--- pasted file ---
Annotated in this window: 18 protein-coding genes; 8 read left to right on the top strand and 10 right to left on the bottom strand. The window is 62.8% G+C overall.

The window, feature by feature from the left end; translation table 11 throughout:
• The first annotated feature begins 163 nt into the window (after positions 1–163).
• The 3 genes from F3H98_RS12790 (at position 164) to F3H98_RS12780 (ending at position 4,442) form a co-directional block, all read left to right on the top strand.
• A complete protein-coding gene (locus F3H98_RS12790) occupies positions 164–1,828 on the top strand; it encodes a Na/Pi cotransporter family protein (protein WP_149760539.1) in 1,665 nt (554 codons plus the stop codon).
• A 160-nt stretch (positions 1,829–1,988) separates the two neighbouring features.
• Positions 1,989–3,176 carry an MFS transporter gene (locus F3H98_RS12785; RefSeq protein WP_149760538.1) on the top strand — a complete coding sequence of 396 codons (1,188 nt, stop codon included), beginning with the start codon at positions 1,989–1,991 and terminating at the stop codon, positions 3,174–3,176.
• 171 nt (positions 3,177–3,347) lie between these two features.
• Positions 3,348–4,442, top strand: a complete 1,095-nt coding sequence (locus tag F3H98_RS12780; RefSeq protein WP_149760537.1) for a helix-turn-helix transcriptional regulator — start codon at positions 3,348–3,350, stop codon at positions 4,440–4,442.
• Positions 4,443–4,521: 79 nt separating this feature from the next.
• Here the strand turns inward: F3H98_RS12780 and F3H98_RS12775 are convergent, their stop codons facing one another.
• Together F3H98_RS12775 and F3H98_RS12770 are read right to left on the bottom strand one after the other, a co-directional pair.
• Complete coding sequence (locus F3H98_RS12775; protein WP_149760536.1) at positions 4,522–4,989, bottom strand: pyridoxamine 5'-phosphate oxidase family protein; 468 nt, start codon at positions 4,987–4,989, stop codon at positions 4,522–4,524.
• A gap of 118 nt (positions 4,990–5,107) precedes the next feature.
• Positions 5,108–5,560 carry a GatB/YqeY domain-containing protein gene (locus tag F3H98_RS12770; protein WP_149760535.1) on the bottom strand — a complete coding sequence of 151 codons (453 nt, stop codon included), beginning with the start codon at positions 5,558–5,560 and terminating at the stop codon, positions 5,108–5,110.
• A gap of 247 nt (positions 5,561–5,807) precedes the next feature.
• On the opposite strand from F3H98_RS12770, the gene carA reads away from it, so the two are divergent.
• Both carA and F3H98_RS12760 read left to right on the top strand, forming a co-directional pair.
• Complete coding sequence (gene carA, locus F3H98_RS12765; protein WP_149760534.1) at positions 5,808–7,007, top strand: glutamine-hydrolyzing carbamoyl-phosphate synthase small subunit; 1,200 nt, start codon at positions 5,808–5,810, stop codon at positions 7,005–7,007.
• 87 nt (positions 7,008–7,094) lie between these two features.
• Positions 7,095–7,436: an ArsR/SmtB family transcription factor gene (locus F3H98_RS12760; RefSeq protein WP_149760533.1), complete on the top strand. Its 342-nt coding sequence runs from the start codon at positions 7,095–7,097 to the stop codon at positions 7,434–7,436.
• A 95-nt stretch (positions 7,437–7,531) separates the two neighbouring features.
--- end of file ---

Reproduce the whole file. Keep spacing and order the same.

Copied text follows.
Annotated in this window: 18 protein-coding genes; 8 read left to right on the top strand and 10 right to left on the bottom strand. The window is 62.8% G+C overall.

The window, feature by feature from the left end; translation table 11 throughout:
• The first annotated feature begins 163 nt into the window (after positions 1–163).
• The 3 genes from F3H98_RS12790 (at position 164) to F3H98_RS12780 (ending at position 4,442) form a co-directional block, all read left to right on the top strand.
• A complete protein-coding gene (locus F3H98_RS12790) occupies positions 164–1,828 on the top strand; it encodes a Na/Pi cotransporter family protein (protein WP_149760539.1) in 1,665 nt (554 codons plus the stop codon).
• A 160-nt stretch (positions 1,829–1,988) separates the two neighbouring features.
• Positions 1,989–3,176 carry an MFS transporter gene (locus F3H98_RS12785; RefSeq protein WP_149760538.1) on the top strand — a complete coding sequence of 396 codons (1,188 nt, stop codon included), beginning with the start codon at positions 1,989–1,991 and terminating at the stop codon, positions 3,174–3,176.
• 171 nt (positions 3,177–3,347) lie between these two features.
• Positions 3,348–4,442, top strand: a complete 1,095-nt coding sequence (locus tag F3H98_RS12780; RefSeq protein WP_149760537.1) for a helix-turn-helix transcriptional regulator — start codon at positions 3,348–3,350, stop codon at positions 4,440–4,442.
• Positions 4,443–4,521: 79 nt separating this feature from the next.
• Here the strand turns inward: F3H98_RS12780 and F3H98_RS12775 are convergent, their stop codons facing one another.
• Together F3H98_RS12775 and F3H98_RS12770 are read right to left on the bottom strand one after the other, a co-directional pair.
• Complete coding sequence (locus F3H98_RS12775; protein WP_149760536.1) at positions 4,522–4,989, bottom strand: pyridoxamine 5'-phosphate oxidase family protein; 468 nt, start codon at positions 4,987–4,989, stop codon at positions 4,522–4,524.
• A gap of 118 nt (positions 4,990–5,107) precedes the next feature.
• Positions 5,108–5,560 carry a GatB/YqeY domain-containing protein gene (locus tag F3H98_RS12770; protein WP_149760535.1) on the bottom strand — a complete coding sequence of 151 codons (453 nt, stop codon included), beginning with the start codon at positions 5,558–5,560 and terminating at the stop codon, positions 5,108–5,110.
• A gap of 247 nt (positions 5,561–5,807) precedes the next feature.
• On the opposite strand from F3H98_RS12770, the gene carA reads away from it, so the two are divergent.
• Both carA and F3H98_RS12760 read left to right on the top strand, forming a co-directional pair.
• Complete coding sequence (gene carA, locus F3H98_RS12765; protein WP_149760534.1) at positions 5,808–7,007, top strand: glutamine-hydrolyzing carbamoyl-phosphate synthase small subunit; 1,200 nt, start codon at positions 5,808–5,810, stop codon at positions 7,005–7,007.
• 87 nt (positions 7,008–7,094) lie between these two features.
• Positions 7,095–7,436: an ArsR/SmtB family transcription factor gene (locus F3H98_RS12760; RefSeq protein WP_149760533.1), complete on the top strand. Its 342-nt coding sequence runs from the start codon at positions 7,095–7,097 to the stop codon at positions 7,434–7,436.
• A 95-nt stretch (positions 7,437–7,531) separates the two neighbouring features.